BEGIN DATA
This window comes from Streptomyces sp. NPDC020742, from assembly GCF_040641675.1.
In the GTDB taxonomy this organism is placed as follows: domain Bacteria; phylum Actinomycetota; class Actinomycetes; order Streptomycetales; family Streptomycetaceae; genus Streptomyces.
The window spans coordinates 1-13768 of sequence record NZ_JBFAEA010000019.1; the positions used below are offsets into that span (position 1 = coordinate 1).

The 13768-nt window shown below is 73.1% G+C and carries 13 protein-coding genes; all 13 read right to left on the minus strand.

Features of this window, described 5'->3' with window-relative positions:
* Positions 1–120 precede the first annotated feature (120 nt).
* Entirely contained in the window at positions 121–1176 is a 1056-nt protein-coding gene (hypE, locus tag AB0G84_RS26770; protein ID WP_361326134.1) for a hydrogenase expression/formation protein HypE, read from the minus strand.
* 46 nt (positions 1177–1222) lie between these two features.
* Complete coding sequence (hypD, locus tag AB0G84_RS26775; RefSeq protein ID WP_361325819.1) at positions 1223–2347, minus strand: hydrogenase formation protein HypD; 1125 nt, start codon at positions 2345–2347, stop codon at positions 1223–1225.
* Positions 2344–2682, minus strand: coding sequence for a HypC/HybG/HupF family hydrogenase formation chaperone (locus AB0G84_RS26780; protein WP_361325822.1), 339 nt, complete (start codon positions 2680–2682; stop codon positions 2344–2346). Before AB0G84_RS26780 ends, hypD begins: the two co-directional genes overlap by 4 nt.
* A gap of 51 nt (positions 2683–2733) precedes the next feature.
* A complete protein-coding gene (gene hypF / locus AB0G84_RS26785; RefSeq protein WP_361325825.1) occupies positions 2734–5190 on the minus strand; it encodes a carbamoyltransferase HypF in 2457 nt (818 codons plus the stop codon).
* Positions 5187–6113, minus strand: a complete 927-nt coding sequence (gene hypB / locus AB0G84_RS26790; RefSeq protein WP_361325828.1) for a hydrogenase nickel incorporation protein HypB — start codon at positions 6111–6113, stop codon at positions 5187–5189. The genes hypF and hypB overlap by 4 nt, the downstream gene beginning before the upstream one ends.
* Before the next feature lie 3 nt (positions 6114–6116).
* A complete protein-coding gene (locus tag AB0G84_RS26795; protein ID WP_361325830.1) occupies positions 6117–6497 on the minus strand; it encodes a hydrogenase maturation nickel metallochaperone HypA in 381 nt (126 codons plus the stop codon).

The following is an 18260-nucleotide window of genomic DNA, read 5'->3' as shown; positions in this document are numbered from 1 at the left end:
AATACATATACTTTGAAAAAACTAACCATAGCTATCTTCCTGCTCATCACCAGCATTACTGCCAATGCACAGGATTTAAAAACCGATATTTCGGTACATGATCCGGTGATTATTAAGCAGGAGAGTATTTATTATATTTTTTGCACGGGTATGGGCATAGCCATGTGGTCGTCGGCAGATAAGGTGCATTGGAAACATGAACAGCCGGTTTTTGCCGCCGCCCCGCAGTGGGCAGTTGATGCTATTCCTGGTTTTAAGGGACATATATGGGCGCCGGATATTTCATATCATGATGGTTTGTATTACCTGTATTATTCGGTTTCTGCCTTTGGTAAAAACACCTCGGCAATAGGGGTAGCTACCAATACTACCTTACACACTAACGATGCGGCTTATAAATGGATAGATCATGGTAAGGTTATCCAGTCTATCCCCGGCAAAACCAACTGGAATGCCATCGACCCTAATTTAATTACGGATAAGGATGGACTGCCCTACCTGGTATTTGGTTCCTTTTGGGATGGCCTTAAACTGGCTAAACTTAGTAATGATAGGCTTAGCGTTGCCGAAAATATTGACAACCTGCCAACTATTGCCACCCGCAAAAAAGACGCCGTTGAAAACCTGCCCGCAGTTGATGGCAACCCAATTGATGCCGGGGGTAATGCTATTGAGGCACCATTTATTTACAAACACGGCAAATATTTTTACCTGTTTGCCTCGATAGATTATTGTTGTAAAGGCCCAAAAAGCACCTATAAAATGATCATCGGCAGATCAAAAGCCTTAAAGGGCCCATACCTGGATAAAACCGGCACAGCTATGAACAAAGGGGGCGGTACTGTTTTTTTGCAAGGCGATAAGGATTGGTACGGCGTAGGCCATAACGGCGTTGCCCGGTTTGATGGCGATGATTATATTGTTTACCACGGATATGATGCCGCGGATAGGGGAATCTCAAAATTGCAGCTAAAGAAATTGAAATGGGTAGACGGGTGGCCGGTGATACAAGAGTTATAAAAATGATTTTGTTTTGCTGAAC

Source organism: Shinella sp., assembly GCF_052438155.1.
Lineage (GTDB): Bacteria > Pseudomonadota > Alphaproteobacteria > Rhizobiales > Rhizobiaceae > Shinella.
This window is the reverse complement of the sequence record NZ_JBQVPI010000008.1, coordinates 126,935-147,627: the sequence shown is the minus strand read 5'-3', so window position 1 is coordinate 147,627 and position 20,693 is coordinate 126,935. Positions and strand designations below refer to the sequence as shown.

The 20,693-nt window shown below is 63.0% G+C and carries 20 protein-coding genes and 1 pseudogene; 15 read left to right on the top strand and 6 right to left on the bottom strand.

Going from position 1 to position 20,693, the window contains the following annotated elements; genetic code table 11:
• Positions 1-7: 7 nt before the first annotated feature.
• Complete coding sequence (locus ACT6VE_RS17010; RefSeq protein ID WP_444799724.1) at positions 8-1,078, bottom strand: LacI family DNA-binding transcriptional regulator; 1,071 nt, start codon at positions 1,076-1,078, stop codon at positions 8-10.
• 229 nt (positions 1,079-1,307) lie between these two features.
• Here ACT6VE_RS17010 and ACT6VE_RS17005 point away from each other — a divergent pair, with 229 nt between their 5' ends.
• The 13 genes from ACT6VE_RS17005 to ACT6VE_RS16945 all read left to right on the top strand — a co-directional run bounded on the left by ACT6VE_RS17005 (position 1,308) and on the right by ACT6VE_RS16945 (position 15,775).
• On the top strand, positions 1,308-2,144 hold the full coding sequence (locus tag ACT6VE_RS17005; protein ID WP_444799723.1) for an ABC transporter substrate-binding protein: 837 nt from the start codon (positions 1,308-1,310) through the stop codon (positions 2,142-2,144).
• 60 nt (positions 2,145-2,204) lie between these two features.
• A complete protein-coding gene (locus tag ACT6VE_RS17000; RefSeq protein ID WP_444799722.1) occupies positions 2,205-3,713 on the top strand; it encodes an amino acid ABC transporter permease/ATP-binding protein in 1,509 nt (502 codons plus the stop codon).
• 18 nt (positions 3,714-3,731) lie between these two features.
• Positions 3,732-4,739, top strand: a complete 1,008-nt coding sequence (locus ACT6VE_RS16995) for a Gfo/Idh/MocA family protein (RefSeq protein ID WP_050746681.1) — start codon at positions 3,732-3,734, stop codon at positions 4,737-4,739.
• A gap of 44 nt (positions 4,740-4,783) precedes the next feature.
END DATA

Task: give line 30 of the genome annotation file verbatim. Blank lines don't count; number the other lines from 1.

• A complete protein-coding gene (locus tag ACT6VE_RS17000; RefSeq protein ID WP_444799722.1) occupies positions 2,205-3,713 on the top strand; it encodes an amino acid ABC transporter permease/ATP-binding protein in 1,509 nt (502 codons plus the stop codon).